Was Edgar Degas a Photorealist? New London Show Explores the Technological Side of His Dancers

Edgar Degas famously said that painting dancers was a "pretext for depicting movement." "Degas and the Ballet," which opens today at the Royal Academy, is an in-depth study of the impressionist’s fascination with ballerinas' peculiar physiognomy and their fleeting gestures. Gathering 85 paintings, drawings, prints, and photographs, it covers almost 40 years of the artist's production from the mid-1870s onward and maps the parallels between his work and the great invention of the 19th Century: photography. "What we are trying to do," says co-curator Jill DeVonyar, "is explore the subject that Degas and photography shared, which is capturing movement."

Degas wasn't solely interested in the precisely choreographed steps of the official performances. He often preferred to picture dancers — Paris's famous "petits rats de l'Opera" (Little opera rats) — in their "natural habitat," the rehearsal rooms in which they practiced for months for a few minutes of perfection. Degas's most touching dancers aren't in full glory; they sit on the floor and wear a gaudy woolen shawl like the left-behind figure in "The Dance Lesson" (1978). They might also have their gauzy tutu adjusted by a stern old lady wearing a black bonnet like in "The Rehearsal" (1874). They are startlingly young, tired, the mere ammunition of a proto-showbiz machine that would swallow them up and spit them out long before their twentieth birthday.

Looking at these images, one can't help but notice a latent feeling of lust, the timid adoration of an older man for teenagers in the intimacy of their training classes. "Was Degas a voyeur?" I asked exhibition curator Richard Kendall. "This has been much discussed," he answers. "There's no simple answer to it. He was a middle-class man with impeccable manners. And as far as we know, throughout his career, there wasn't a single incident where he behaved improperly with a ballerina in public. On the other hand, he never married and we know he had a couple of affairs with dancers, which is not surprising — that was commonplace."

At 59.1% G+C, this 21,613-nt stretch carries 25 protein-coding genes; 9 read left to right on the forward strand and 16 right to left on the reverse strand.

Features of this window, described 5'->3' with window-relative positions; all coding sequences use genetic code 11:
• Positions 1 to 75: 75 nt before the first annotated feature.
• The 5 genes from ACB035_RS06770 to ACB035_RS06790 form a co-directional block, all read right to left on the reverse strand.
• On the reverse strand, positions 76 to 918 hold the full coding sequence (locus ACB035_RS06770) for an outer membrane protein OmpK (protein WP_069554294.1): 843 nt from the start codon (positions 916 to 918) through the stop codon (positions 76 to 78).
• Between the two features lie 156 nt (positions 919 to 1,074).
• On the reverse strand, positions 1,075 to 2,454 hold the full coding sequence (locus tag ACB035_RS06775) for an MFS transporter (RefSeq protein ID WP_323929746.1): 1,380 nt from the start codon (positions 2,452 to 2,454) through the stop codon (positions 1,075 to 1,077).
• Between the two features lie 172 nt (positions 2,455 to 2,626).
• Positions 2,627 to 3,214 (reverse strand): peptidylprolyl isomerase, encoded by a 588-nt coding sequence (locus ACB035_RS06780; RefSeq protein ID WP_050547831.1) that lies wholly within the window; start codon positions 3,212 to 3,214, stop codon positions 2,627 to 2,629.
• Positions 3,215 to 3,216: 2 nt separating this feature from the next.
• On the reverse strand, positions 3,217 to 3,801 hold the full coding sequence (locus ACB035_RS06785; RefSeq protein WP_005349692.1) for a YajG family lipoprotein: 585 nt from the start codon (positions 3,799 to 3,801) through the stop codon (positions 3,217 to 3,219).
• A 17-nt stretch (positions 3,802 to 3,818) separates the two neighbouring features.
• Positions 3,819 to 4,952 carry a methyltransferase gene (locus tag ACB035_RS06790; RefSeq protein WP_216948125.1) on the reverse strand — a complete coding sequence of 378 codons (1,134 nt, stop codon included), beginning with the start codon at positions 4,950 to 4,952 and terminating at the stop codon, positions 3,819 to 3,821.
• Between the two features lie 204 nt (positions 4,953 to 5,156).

"People have accused Degas of being a misogynist because his images of dancers are so ugly," continues co-curator DeVonyar. "They look distorted, contorted. He's not celebrating the dancer as a performer. Degas was very audacious in representing the realities of backstage life. What intrigued him as much as the performers is the hard work, the practice, the stretching, the sweating and the hours of labor."

In the theater, harshly lit by the limelight, some of Degas's dancers acquire an almost clownish quality. The faces of his "Two Dancers on Stage" (1874) are smeared in a bright yellow hue; they turn into masks. In "Dancer on Pointe" (1878), it is the interaction between the performer and her background that the painter investigates. She's on her toes, holding a pose so difficult that it can only last for a few seconds, the sweeping brushes suggesting the forward movement to come. She's a sylvan nymph emanating from the painted leafy décor and about to disappear in the breeze.  

A whole room dedicated to the 1880s "Little Dancer Aged Fourteen" stands at the heart of the exhibition and articulates the parallel between Degas's work and contemporary photographic experiments. The bronze statue of the ballerina is surrounded by drawings showing the model — ballet student Marie van Goethem — from more than 20 different viewpoints. The artist literally circled around her, taking in every single facet of her pose. His approach bears similarities with the process of "photosculpture" invented by fellow Frenchman François Willème, also presented in the exhibition. It involved a subject being photographed from all sides by 20 cameras in order to create a 3D rendition, a technique which became particularly popular around Degas's time.

Degas was born in 1834, as photography was being invented. "Photography was so much part of the age," says DeVonyar. "It was ubiquitous, like television today." And though reticent at first, Degas couldn't ignore it — he even bought a camera in 1895. The show has a few of his shots including a thoughtful self-portrait. It also has impressive displays dedicated to Etienne-Jules Marey and Eadweard Muybridge, and their relentless efforts to analyze and immortalize movement — efforts which, as Degas claimed, were at the very heart of his practice.